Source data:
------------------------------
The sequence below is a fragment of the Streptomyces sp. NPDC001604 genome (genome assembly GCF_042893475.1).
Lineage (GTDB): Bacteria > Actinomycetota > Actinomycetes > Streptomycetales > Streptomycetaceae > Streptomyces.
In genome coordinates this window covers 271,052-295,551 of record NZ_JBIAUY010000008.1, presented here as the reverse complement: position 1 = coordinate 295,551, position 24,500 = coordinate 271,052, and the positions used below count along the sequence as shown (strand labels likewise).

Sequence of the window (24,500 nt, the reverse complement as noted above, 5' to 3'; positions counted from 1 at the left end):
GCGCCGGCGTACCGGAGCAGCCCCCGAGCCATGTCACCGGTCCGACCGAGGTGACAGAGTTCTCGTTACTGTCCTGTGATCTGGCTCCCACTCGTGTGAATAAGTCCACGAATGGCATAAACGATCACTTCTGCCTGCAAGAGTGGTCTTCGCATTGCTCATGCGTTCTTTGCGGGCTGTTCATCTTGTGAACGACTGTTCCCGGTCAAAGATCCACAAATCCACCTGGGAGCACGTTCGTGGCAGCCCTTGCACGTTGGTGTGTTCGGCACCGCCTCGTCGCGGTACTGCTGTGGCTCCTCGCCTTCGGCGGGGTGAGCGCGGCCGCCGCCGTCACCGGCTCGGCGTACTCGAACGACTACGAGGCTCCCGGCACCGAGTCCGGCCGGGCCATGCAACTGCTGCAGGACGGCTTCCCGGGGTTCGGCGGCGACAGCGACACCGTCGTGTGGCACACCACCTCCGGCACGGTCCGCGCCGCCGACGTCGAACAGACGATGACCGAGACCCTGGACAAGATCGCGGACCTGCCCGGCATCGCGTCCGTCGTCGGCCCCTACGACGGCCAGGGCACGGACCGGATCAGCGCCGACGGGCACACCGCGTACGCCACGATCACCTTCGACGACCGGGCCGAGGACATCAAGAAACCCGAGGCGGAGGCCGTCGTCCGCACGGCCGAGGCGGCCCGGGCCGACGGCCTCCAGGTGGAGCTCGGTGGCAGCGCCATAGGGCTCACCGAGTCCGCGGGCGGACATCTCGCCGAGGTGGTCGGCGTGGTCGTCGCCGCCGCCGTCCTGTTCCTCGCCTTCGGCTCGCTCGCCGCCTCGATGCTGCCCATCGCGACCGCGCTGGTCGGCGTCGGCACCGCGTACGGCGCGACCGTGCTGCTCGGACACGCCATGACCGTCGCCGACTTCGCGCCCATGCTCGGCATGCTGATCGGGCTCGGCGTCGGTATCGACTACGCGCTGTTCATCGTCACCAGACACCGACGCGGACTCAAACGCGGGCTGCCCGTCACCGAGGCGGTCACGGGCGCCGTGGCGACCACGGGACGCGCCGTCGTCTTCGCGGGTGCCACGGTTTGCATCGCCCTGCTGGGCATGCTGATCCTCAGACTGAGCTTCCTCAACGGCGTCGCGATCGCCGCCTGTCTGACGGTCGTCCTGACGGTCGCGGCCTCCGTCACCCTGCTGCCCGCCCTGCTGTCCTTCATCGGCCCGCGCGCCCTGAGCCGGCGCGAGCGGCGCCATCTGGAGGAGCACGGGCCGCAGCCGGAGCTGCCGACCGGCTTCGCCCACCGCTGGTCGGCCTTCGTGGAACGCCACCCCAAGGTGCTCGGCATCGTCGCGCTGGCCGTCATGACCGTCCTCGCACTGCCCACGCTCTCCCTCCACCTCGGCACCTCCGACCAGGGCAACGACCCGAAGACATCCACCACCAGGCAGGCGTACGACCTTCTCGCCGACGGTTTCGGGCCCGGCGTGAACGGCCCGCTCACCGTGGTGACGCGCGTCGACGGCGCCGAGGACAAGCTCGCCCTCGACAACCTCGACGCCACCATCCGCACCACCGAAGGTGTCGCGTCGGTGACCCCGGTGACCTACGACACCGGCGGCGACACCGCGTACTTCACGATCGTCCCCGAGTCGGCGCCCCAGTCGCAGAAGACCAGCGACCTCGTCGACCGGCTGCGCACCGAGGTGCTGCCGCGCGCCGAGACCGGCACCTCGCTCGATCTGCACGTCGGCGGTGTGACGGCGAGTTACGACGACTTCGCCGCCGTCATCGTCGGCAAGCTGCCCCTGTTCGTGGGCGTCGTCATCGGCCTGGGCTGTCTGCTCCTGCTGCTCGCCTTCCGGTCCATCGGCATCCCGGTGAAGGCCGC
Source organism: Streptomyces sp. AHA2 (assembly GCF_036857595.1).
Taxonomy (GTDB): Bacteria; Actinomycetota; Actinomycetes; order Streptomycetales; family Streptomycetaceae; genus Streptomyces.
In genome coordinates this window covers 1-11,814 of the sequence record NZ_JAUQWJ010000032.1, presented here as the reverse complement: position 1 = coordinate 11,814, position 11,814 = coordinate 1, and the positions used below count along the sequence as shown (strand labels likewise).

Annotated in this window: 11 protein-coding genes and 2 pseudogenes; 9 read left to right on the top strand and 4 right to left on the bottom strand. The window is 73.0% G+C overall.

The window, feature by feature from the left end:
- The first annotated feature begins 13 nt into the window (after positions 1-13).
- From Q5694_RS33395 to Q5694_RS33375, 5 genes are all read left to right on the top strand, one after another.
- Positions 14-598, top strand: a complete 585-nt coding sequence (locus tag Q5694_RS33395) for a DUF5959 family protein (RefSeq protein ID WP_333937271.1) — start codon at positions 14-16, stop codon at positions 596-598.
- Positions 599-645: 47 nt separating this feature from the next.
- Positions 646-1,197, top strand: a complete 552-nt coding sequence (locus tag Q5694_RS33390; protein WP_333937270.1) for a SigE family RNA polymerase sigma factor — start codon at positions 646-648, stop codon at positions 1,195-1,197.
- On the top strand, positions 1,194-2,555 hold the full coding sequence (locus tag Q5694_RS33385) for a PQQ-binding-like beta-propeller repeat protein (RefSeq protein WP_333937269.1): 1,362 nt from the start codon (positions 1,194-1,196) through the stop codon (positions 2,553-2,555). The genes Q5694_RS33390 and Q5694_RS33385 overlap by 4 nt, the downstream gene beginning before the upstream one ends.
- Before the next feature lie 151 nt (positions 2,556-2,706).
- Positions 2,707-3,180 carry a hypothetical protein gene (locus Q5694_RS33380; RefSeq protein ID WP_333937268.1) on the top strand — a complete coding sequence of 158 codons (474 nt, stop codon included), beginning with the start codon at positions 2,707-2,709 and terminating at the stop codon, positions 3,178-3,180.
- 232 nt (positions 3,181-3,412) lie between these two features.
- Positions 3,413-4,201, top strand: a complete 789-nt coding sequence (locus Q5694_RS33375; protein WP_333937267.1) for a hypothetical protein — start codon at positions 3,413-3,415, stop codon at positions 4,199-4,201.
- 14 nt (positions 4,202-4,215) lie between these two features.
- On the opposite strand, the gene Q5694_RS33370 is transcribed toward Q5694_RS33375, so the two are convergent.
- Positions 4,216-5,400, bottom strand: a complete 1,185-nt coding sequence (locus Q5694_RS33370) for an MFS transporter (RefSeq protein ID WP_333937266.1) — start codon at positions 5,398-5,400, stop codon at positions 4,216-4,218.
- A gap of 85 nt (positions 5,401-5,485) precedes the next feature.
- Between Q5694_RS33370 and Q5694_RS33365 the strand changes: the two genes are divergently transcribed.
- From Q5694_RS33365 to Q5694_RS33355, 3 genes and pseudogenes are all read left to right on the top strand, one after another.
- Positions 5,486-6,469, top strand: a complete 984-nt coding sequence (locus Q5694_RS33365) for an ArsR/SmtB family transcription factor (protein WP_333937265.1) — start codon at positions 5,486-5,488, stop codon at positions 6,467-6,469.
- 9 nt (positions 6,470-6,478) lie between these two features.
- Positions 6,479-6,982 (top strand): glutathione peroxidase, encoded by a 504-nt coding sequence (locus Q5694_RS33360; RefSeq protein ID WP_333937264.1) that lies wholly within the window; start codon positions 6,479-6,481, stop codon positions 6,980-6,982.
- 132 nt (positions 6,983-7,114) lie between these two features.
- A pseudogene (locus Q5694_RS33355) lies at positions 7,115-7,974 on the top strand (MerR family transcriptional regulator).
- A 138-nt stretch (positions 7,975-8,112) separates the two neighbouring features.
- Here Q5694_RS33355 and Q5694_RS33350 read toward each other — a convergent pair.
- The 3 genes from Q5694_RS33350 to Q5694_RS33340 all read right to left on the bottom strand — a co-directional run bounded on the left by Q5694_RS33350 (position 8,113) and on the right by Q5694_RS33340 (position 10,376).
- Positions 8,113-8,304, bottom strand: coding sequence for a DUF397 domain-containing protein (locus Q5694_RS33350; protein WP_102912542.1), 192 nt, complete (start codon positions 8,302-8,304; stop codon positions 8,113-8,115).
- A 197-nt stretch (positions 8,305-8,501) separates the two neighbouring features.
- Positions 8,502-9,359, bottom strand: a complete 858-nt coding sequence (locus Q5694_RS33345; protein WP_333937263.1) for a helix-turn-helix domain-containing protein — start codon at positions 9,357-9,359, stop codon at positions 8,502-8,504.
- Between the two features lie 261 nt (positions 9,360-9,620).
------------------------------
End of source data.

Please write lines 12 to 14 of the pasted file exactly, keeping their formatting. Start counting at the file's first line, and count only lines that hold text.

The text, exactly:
- From Q5694_RS33395 to Q5694_RS33375, 5 genes are all read left to right on the top strand, one after another.
- Positions 14-598, top strand: a complete 585-nt coding sequence (locus tag Q5694_RS33395) for a DUF5959 family protein (RefSeq protein ID WP_333937271.1) — start codon at positions 14-16, stop codon at positions 596-598.
- Positions 599-645: 47 nt separating this feature from the next.